Web Survey Bibliography

Title Mixing modes of data collection in surveys: A methodological review
Source NCRM Methods Review Papers, 2007, no. 8
Year 2007
Access date 24.07.2013
Abstract

In this paper I provide a review of the literature related to mixing modes of data collection in surveys. The paper is structured in the following way: I begin with an overview of the range of mode choices available to survey researchers and their advantages and disadvantages with respect to a range of criteria, including their impact on data quality (so-called ‘mode effects’). Increasingly, survey designers are exploiting the potential offered by using a combination of data collection modes, either to offset the weaknesses of a particular mode with the strengths of another (Dillman, 2000) or, for example, to try to reduce the overall costs of fieldwork. The paper describes the major challenges involved in mixing modes, focusing in particular on the problem of mode effects on measurement error – or how people respond to survey questions. Modes of data collection appear to affect respondents’ answers by influencing either a) the amount of effort needed to answer the question; or b) the respondents’ willingness to answer questions honestly (Holbrook et al., 2003). The first type of influence can lead to a range of response errors referred to as ‘satisficing effects’ (Krosnick, 1991), while the second type of influence can lead to a tendency to give socially desirable answers. Mode effects have implications for the comparability of data collected in different modes; understanding their causes is, therefore, an important step in developing ways of reducing the negative impact of mixing modes on data quality. After describing some mechanisms through which modes result in measurement error, I discuss what, if anything, researchers can do to tackle the problem.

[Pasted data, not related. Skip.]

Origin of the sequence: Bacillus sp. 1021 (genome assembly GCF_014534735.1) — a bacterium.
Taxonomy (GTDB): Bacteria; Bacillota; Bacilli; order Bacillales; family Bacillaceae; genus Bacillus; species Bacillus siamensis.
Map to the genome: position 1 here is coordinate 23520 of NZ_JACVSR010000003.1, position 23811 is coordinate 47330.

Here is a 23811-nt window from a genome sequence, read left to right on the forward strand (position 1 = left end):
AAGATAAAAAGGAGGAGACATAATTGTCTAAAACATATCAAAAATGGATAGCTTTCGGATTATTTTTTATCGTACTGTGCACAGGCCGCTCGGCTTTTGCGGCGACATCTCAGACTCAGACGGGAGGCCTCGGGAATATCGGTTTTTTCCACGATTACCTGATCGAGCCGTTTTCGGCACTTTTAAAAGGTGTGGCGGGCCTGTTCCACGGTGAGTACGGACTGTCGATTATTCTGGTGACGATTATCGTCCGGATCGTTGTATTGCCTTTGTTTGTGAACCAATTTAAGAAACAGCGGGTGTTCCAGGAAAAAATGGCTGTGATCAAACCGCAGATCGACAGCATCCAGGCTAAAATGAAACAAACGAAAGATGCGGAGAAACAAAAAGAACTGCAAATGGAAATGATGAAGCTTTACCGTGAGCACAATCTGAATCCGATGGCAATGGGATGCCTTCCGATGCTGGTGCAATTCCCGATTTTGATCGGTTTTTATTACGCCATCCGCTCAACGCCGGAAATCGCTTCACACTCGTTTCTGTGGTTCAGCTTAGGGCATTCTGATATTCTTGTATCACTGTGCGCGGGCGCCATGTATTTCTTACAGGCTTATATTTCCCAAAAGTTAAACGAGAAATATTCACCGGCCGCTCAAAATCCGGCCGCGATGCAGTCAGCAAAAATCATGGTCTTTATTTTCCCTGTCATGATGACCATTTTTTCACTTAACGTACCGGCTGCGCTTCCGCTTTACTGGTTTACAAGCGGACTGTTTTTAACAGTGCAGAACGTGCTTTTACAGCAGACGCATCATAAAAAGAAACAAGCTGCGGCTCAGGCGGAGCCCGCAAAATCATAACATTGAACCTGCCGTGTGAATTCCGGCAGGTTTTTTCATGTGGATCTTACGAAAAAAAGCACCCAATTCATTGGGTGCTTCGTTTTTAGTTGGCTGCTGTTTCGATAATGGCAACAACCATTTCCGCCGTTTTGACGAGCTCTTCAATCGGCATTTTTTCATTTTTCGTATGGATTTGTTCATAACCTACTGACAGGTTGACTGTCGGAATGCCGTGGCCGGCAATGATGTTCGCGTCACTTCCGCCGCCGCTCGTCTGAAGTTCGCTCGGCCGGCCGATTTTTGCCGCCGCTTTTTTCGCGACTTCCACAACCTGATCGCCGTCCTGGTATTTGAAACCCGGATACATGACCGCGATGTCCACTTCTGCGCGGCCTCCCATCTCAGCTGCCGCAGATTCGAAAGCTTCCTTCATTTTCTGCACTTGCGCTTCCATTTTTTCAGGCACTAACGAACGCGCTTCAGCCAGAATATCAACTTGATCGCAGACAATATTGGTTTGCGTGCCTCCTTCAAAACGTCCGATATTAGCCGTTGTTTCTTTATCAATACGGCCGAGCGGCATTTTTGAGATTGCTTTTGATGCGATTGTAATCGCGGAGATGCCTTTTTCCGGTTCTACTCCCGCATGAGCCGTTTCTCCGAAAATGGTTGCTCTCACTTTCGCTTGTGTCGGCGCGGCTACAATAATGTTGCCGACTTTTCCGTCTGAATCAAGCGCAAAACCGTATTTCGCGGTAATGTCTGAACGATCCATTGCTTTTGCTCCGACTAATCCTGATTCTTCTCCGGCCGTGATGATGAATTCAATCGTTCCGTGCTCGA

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Year of publication2007
Bibliographic typeReports, seminars
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Web survey bibliography - 2007 (372)

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